Equinor estimates another six months for oil spill cleanup

Equinor estimates another six months for oil spill cleanup

NASSAU, BAHAMAS – Equinor has begun to demobilize its heavy machinery as oil spill recovery efforts on Grand Bahama shift focus to the nearby impacted forest for the next six months.

The company – formally known as Statoil – confirmed that 55,000 barrels of oil spilled at the South Riding Point facility in East Grand Bahama during the passage of Hurricane Dorian.

Speaking to Eyewitness News on the status of that clean-up effort, Equinor’s Country Manager Tanya Rigby-Seymour said: “All the free-standing oil and oil liquid, that has all been recovered.

“There will always be a few residuals, kind of very tacky sticky oil that’s weathered out there and we’ll leave that up to the environment such as the rain and the sun that will take care of that.

“That we can’t actually take up but the majority almost all of the free-standing oil has been recovered.” Rigby-Seymour explained that the company has recovered just over 58,000 barrels of oily liquid which is made up of oil and rainwater.

Last month, Save The Bays claimed water testing conducted at five locations near the facility, indicate critical wetland habitats have been contaminated. STB raised concerns that contamination will eventually make its way into freshwater resources, as the wetlands serve to filter water before it enters the water table.

However, Minister of Environment Romauld Ferreira told Eyewitness News last week that the
first round of testing from wells monitoring the spill revealed there has been no groundwater

The company confirmed this in a statement yesterday.

“Equinor has initiated a surveillance and monitoring program to ensure quality of the
groundwater in the areas impacted by the oil spill from the terminal after the impact of
hurricane Dorian,” the company said. “The first testing from 22 monitoring wells has now been completed without detection of any groundwater contaminant from the oil spill.

“There is no detectable concentration of petroleum hydrocarbons and no detectable
concentrations of benzene, toluene, ethylbenzene or xylene.

“Substantial seawater impacts are detected in the groundwater due to the flooding
experienced at The Bahamas during the hurricane.

“Groundwater flow direction testing confirms that the groundwater does not flow towards any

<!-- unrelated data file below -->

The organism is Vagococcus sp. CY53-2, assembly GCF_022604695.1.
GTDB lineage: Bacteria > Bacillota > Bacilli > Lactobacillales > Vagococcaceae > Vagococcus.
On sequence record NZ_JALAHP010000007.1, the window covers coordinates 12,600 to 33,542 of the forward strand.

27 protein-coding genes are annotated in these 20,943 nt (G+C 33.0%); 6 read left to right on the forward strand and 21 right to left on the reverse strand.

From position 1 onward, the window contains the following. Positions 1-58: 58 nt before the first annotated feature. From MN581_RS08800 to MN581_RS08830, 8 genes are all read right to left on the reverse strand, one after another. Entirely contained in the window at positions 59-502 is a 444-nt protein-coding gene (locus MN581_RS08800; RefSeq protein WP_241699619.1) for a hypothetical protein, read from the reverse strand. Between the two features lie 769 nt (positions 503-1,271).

settlements in the area.

“Additional groundwater wells will be drilled going forward.”

Equinor added that independent analysis of the groundwater samples will be conducted by the
Department of Environmental Health Services in the Ministry of Environment and Housing.”

Asked yesterday about the impact of the oil spill on nearby wildlife, Rigby-Seymour said the
company hasn’t seen any impacted animals in over a month since they found a turkey vulture.

“The oil it’s weathered, it’s tacky, so it’s less of a risk to the wildlife as it is now,” she continued.
“As far as the environmental impact, we still have the forest that has the oil on the trees and
some of the shrubs. That’s our focus going forward.

“So we estimate probably we will be in there in the area north of the terminal for probably
another six months, manually pruning and sheering the trees, the oil vegetation.”

At its peak, the company had over 350 people involved in the oil spill response.

“About 40 percent were local that we took on and that’s outside of our 54 employees that we
have employed,” Rigby-Seymour noted.

“We have not let go of any employees and we will continue to employ them throughout.”
She added that the company does not know as yet the operation costs for cleanup and
recovery efforts.

“Our focus has been really to clean up to quantify the impact on the ground water which we
now know, and just to try to return the environment as close as possible back to where it was
before this occurred,” she said.